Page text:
No association was observed in our study between the baseline condition and mortality, in contrast to what is found in the literature, where functional condition is identified as an independent mortality risk factor.10 However, the frail patients had a poorer baseline functional and cognitive condition, and this made them more vulnerable. They suffered more falls, with more previous admissions and greater comorbidity. The functional scores (Barthel and Lawton indices) were low upon admission to the ICU, and dependency persisted without recovery over time. In contrast, the cognitive scores improved after discharge from the ICU. To our knowledge, such improvement in the CDR score is related to the characteristics of the test used to assess cognitive impairment, and constitutes a subjective appraisal of the condition of the patient in different areas (memory, orientation, interpersonal relations and self-care capacity).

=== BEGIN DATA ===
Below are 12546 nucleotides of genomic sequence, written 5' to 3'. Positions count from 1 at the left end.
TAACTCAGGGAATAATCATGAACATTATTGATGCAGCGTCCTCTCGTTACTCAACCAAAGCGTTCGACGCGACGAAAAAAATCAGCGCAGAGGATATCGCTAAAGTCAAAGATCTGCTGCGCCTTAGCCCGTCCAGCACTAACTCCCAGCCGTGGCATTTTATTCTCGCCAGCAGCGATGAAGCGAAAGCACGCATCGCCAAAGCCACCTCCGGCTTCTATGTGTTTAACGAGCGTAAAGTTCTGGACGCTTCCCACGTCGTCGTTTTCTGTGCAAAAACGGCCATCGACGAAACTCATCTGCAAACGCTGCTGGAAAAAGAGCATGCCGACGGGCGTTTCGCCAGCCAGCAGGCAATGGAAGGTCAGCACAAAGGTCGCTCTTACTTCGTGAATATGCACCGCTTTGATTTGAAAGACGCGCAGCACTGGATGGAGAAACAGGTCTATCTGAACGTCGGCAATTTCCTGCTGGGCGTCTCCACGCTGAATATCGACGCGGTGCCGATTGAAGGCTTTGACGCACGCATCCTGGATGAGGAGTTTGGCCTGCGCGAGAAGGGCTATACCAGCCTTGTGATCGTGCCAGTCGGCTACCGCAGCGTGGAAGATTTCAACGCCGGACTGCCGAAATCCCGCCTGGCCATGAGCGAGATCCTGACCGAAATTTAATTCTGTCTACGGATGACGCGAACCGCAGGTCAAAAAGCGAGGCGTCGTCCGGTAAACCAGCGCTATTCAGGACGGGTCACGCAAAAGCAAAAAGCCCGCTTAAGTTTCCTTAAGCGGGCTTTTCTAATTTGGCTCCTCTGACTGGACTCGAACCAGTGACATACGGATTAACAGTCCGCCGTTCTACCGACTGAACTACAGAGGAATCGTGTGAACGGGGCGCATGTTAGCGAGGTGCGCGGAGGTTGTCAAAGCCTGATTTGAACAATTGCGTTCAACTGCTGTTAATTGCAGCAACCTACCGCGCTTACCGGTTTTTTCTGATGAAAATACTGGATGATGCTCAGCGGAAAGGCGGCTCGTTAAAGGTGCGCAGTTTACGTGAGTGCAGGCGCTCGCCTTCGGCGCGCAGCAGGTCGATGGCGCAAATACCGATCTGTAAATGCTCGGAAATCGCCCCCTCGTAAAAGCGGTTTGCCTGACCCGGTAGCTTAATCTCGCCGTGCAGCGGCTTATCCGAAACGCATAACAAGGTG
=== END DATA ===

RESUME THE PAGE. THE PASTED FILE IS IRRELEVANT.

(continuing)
The mortality risk scales (APACHE II and SOFA) showed no differences between the two groups of patients, though the literature describes a higher score on the SAPS 3 scale as being associated to increased mortality.10 Under equal severity conditions upon admission, the frail patient requires less orotracheal intubation, vasopressor drug use and renal replacement therapy. Even the increased use of noninvasive ventilation in the group of frail patients may be conditioned by an attempt to not resort to mechanical ventilation in these individuals. Accordingly, treatment in frail patients may be less intense because of their baseline condition, with more frequent limitation of life support. The use of resources in the ICU is thus limited as a result. At discharge from our Units, frail patients are referred to a home for the elderly or to their own home with the need for a caregiver, while non-frail patients are referred to a functional rehabilitation center, with more intensive use of post-ICU management resources.